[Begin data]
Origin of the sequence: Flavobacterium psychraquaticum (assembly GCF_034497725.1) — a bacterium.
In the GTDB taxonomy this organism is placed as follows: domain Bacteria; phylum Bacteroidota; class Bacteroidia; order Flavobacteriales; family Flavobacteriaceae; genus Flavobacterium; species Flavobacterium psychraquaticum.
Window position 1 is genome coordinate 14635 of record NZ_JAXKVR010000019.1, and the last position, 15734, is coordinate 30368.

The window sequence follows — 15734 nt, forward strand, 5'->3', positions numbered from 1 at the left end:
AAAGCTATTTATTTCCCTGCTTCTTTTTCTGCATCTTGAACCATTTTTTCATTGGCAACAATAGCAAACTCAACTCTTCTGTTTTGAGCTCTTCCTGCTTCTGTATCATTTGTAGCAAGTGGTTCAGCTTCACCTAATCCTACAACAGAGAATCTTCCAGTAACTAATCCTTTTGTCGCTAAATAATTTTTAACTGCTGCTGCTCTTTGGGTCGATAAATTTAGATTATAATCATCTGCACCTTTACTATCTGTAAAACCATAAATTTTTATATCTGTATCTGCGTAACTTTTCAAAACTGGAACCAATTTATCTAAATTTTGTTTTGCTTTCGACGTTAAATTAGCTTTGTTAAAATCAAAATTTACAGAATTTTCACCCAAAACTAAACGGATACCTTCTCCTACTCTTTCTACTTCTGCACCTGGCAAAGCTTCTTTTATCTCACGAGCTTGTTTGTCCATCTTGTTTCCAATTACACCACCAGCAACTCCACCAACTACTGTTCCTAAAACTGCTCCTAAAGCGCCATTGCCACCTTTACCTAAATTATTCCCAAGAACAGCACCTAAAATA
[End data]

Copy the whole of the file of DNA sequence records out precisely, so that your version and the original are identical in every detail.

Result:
Origin of the sequence: Flavobacterium psychraquaticum (assembly GCF_034497725.1) — a bacterium.
In the GTDB taxonomy this organism is placed as follows: domain Bacteria; phylum Bacteroidota; class Bacteroidia; order Flavobacteriales; family Flavobacteriaceae; genus Flavobacterium; species Flavobacterium psychraquaticum.
Window position 1 is genome coordinate 14635 of record NZ_JAXKVR010000019.1, and the last position, 15734, is coordinate 30368.

The window sequence follows — 15734 nt, forward strand, 5'->3', positions numbered from 1 at the left end:
AAAGCTATTTATTTCCCTGCTTCTTTTTCTGCATCTTGAACCATTTTTTCATTGGCAACAATAGCAAACTCAACTCTTCTGTTTTGAGCTCTTCCTGCTTCTGTATCATTTGTAGCAAGTGGTTCAGCTTCACCTAATCCTACAACAGAGAATCTTCCAGTAACTAATCCTTTTGTCGCTAAATAATTTTTAACTGCTGCTGCTCTTTGGGTCGATAAATTTAGATTATAATCATCTGCACCTTTACTATCTGTAAAACCATAAATTTTTATATCTGTATCTGCGTAACTTTTCAAAACTGGAACCAATTTATCTAAATTTTGTTTTGCTTTCGACGTTAAATTAGCTTTGTTAAAATCAAAATTTACAGAATTTTCACCCAAAACTAAACGGATACCTTCTCCTACTCTTTCTACTTCTGCACCTGGCAAAGCTTCTTTTATCTCACGAGCTTGTTTGTCCATCTTGTTTCCAATTACACCACCAGCAACTCCACCAACTACTGTTCCTAAAACTGCTCCTAAAGCGCCATTGCCACCTTTACCTAAATTATTCCCAAGAACAGCACCTAAAATA